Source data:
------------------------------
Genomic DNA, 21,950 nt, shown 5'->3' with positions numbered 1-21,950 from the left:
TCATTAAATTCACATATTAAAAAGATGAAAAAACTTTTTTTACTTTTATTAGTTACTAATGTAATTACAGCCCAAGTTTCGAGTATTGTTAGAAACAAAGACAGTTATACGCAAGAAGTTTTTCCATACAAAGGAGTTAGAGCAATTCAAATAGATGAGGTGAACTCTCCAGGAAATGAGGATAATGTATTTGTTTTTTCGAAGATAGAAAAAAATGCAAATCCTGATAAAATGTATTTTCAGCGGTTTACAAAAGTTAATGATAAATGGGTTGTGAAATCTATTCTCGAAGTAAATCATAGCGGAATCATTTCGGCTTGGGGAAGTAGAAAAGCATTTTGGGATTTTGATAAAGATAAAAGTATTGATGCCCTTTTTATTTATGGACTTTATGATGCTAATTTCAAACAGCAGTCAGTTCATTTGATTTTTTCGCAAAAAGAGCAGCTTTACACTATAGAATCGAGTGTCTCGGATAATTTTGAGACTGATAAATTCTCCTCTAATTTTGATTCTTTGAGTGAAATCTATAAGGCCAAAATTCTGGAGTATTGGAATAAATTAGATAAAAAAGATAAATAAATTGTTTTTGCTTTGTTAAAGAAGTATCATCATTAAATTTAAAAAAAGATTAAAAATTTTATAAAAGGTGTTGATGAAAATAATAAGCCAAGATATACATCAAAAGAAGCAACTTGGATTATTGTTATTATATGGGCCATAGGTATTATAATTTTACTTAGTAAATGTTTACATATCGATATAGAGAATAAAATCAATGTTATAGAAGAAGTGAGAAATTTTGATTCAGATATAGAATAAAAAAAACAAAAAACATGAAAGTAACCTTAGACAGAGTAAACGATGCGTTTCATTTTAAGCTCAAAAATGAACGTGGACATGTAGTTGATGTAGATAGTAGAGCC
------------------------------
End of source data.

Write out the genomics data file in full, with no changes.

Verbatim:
Genomic DNA, 21,950 nt, shown 5'->3' with positions numbered 1-21,950 from the left:
TCATTAAATTCACATATTAAAAAGATGAAAAAACTTTTTTTACTTTTATTAGTTACTAATGTAATTACAGCCCAAGTTTCGAGTATTGTTAGAAACAAAGACAGTTATACGCAAGAAGTTTTTCCATACAAAGGAGTTAGAGCAATTCAAATAGATGAGGTGAACTCTCCAGGAAATGAGGATAATGTATTTGTTTTTTCGAAGATAGAAAAAAATGCAAATCCTGATAAAATGTATTTTCAGCGGTTTACAAAAGTTAATGATAAATGGGTTGTGAAATCTATTCTCGAAGTAAATCATAGCGGAATCATTTCGGCTTGGGGAAGTAGAAAAGCATTTTGGGATTTTGATAAAGATAAAAGTATTGATGCCCTTTTTATTTATGGACTTTATGATGCTAATTTCAAACAGCAGTCAGTTCATTTGATTTTTTCGCAAAAAGAGCAGCTTTACACTATAGAATCGAGTGTCTCGGATAATTTTGAGACTGATAAATTCTCCTCTAATTTTGATTCTTTGAGTGAAATCTATAAGGCCAAAATTCTGGAGTATTGGAATAAATTAGATAAAAAAGATAAATAAATTGTTTTTGCTTTGTTAAAGAAGTATCATCATTAAATTTAAAAAAAGATTAAAAATTTTATAAAAGGTGTTGATGAAAATAATAAGCCAAGATATACATCAAAAGAAGCAACTTGGATTATTGTTATTATATGGGCCATAGGTATTATAATTTTACTTAGTAAATGTTTACATATCGATATAGAGAATAAAATCAATGTTATAGAAGAAGTGAGAAATTTTGATTCAGATATAGAATAAAAAAAACAAAAAACATGAAAGTAACCTTAGACAGAGTAAACGATGCGTTTCATTTTAAGCTCAAAAATGAACGTGGACATGTAGTTGATGTAGATAGTAGAGCC